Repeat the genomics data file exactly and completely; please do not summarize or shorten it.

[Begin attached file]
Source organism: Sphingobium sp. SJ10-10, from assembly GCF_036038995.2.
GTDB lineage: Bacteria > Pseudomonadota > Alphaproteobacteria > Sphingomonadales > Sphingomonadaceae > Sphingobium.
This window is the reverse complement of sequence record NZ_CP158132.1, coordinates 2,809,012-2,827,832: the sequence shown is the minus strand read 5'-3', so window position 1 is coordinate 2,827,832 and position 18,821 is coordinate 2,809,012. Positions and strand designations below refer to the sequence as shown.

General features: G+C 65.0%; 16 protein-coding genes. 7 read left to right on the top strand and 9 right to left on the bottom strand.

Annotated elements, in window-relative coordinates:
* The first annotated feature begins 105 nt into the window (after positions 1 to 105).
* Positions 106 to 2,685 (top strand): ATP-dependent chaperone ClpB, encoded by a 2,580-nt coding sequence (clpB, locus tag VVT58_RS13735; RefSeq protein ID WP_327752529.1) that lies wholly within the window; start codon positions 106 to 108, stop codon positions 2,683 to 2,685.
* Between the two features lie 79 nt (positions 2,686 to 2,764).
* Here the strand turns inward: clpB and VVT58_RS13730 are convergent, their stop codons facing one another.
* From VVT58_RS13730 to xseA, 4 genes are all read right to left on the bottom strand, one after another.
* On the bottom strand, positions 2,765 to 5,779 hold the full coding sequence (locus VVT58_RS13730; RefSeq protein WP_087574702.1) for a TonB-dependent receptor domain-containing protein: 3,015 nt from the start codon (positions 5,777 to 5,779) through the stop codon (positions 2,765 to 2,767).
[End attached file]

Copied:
Source organism: Sphingobium sp. SJ10-10, from assembly GCF_036038995.2.
GTDB lineage: Bacteria > Pseudomonadota > Alphaproteobacteria > Sphingomonadales > Sphingomonadaceae > Sphingobium.
This window is the reverse complement of sequence record NZ_CP158132.1, coordinates 2,809,012-2,827,832: the sequence shown is the minus strand read 5'-3', so window position 1 is coordinate 2,827,832 and position 18,821 is coordinate 2,809,012. Positions and strand designations below refer to the sequence as shown.

General features: G+C 65.0%; 16 protein-coding genes. 7 read left to right on the top strand and 9 right to left on the bottom strand.

Annotated elements, in window-relative coordinates:
* The first annotated feature begins 105 nt into the window (after positions 1 to 105).
* Positions 106 to 2,685 (top strand): ATP-dependent chaperone ClpB, encoded by a 2,580-nt coding sequence (clpB, locus tag VVT58_RS13735; RefSeq protein ID WP_327752529.1) that lies wholly within the window; start codon positions 106 to 108, stop codon positions 2,683 to 2,685.
* Between the two features lie 79 nt (positions 2,686 to 2,764).
* Here the strand turns inward: clpB and VVT58_RS13730 are convergent, their stop codons facing one another.
* From VVT58_RS13730 to xseA, 4 genes are all read right to left on the bottom strand, one after another.
* On the bottom strand, positions 2,765 to 5,779 hold the full coding sequence (locus VVT58_RS13730; RefSeq protein WP_087574702.1) for a TonB-dependent receptor domain-containing protein: 3,015 nt from the start codon (positions 5,777 to 5,779) through the stop codon (positions 2,765 to 2,767).